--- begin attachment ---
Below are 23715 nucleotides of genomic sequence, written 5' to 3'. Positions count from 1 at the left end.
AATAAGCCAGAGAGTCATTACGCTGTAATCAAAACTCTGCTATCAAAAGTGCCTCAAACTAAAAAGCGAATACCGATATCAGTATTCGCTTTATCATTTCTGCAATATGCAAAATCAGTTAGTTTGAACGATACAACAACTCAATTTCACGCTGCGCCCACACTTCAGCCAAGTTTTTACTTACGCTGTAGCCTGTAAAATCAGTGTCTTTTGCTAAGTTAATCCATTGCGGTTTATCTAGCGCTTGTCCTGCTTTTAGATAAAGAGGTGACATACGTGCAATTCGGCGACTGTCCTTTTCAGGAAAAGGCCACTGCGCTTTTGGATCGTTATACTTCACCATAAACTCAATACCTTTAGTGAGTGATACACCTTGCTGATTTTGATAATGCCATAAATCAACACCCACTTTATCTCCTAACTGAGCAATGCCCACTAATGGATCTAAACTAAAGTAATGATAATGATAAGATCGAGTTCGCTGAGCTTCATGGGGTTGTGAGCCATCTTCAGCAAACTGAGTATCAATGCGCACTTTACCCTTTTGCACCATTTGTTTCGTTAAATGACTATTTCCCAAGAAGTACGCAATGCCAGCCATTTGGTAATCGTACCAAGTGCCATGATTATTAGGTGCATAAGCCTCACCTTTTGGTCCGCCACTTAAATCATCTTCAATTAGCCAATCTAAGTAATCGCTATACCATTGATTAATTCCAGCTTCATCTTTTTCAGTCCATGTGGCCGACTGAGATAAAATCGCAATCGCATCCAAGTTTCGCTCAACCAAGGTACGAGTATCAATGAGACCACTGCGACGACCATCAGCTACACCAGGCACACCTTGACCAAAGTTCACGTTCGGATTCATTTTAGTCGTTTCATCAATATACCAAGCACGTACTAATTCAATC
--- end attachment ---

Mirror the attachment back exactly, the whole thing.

Below are 23715 nucleotides of genomic sequence, written 5' to 3'. Positions count from 1 at the left end.
AATAAGCCAGAGAGTCATTACGCTGTAATCAAAACTCTGCTATCAAAAGTGCCTCAAACTAAAAAGCGAATACCGATATCAGTATTCGCTTTATCATTTCTGCAATATGCAAAATCAGTTAGTTTGAACGATACAACAACTCAATTTCACGCTGCGCCCACACTTCAGCCAAGTTTTTACTTACGCTGTAGCCTGTAAAATCAGTGTCTTTTGCTAAGTTAATCCATTGCGGTTTATCTAGCGCTTGTCCTGCTTTTAGATAAAGAGGTGACATACGTGCAATTCGGCGACTGTCCTTTTCAGGAAAAGGCCACTGCGCTTTTGGATCGTTATACTTCACCATAAACTCAATACCTTTAGTGAGTGATACACCTTGCTGATTTTGATAATGCCATAAATCAACACCCACTTTATCTCCTAACTGAGCAATGCCCACTAATGGATCTAAACTAAAGTAATGATAATGATAAGATCGAGTTCGCTGAGCTTCATGGGGTTGTGAGCCATCTTCAGCAAACTGAGTATCAATGCGCACTTTACCCTTTTGCACCATTTGTTTCGTTAAATGACTATTTCCCAAGAAGTACGCAATGCCAGCCATTTGGTAATCGTACCAAGTGCCATGATTATTAGGTGCATAAGCCTCACCTTTTGGTCCGCCACTTAAATCATCTTCAATTAGCCAATCTAAGTAATCGCTATACCATTGATTAATTCCAGCTTCATCTTTTTCAGTCCATGTGGCCGACTGAGATAAAATCGCAATCGCATCCAAGTTTCGCTCAACCAAGGTACGAGTATCAATGAGACCACTGCGACGACCATCAGCTACACCAGGCACACCTTGACCAAAGTTCACGTTCGGATTCATTTTAGTCGTTTCATCAATATACCAAGCACGTACTAATTCAATC